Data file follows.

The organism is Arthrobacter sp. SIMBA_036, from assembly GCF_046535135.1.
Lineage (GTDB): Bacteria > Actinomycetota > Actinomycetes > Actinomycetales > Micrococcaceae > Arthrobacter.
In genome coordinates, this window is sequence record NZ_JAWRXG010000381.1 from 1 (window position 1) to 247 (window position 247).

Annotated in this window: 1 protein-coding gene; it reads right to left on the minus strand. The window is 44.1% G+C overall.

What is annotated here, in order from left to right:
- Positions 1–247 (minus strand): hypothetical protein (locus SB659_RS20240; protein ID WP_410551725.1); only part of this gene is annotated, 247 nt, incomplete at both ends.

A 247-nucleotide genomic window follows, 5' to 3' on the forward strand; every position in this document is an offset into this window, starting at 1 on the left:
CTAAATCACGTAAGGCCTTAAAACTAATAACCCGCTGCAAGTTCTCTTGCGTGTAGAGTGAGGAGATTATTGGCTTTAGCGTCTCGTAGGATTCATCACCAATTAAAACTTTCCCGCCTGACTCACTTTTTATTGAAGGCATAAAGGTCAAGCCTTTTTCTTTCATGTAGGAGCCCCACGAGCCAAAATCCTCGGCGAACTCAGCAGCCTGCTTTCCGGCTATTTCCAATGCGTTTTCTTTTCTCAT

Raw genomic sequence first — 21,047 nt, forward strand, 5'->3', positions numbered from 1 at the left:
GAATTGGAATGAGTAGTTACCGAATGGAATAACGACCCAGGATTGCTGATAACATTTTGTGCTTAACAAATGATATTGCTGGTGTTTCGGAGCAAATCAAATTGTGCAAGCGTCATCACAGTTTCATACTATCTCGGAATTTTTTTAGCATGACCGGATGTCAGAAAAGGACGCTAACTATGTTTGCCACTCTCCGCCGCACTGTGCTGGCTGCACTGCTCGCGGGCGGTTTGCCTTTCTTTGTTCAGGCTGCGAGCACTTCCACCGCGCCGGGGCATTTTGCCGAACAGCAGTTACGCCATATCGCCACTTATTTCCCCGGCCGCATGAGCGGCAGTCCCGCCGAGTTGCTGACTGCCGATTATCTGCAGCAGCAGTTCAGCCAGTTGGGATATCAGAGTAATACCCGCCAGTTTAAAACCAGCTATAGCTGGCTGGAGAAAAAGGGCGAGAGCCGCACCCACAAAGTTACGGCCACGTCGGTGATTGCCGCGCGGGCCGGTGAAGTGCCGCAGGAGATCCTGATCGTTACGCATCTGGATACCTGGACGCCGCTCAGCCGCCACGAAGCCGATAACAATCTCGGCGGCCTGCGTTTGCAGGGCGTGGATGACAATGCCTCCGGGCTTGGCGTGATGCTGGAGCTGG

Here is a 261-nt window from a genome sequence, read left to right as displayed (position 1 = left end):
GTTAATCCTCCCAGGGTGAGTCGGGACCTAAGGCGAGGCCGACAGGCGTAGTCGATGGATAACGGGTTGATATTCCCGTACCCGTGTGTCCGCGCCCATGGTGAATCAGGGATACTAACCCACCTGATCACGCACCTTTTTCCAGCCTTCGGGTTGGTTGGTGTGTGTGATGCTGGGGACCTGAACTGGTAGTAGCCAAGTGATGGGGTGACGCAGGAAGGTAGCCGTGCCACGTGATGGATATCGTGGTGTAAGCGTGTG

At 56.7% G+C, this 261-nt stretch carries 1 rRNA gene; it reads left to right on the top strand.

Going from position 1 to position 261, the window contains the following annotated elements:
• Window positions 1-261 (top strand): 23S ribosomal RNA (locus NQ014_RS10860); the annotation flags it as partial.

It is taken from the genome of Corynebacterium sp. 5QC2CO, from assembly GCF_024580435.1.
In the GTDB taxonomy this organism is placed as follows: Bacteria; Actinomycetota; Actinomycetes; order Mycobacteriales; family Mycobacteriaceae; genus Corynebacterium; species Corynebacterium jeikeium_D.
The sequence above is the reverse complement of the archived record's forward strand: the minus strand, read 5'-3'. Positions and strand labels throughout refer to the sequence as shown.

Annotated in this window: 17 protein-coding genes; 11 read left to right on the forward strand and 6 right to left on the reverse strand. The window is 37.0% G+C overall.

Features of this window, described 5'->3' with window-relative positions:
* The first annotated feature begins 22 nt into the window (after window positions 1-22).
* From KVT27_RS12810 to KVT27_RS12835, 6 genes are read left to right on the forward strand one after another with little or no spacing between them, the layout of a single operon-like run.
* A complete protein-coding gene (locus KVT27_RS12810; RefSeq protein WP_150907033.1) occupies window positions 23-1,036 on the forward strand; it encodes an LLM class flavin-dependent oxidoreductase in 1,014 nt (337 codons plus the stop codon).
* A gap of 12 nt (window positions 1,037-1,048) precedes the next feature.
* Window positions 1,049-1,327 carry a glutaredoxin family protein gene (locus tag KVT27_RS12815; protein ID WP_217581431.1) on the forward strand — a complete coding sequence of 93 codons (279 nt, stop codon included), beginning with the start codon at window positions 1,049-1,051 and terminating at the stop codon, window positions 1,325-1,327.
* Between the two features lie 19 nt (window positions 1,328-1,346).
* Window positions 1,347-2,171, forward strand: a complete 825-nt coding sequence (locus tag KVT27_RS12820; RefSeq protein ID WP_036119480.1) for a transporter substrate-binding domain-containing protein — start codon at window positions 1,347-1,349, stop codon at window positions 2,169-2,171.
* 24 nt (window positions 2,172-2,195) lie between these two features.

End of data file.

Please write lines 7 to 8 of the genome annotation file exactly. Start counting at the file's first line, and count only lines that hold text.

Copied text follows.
A 247-nucleotide genomic window follows, 5' to 3' on the forward strand; every position in this document is an offset into this window, starting at 1 on the left:
CTAAATCACGTAAGGCCTTAAAACTAATAACCCGCTGCAAGTTCTCTTGCGTGTAGAGTGAGGAGATTATTGGCTTTAGCGTCTCGTAGGATTCATCACCAATTAAAACTTTCCCGCCTGACTCACTTTTTATTGAAGGCATAAAGGTCAAGCCTTTTTCTTTCATGTAGGAGCCCCACGAGCCAAAATCCTCGGCGAACTCAGCAGCCTGCTTTCCGGCTATTTCCAATGCGTTTTCTTTTCTCAT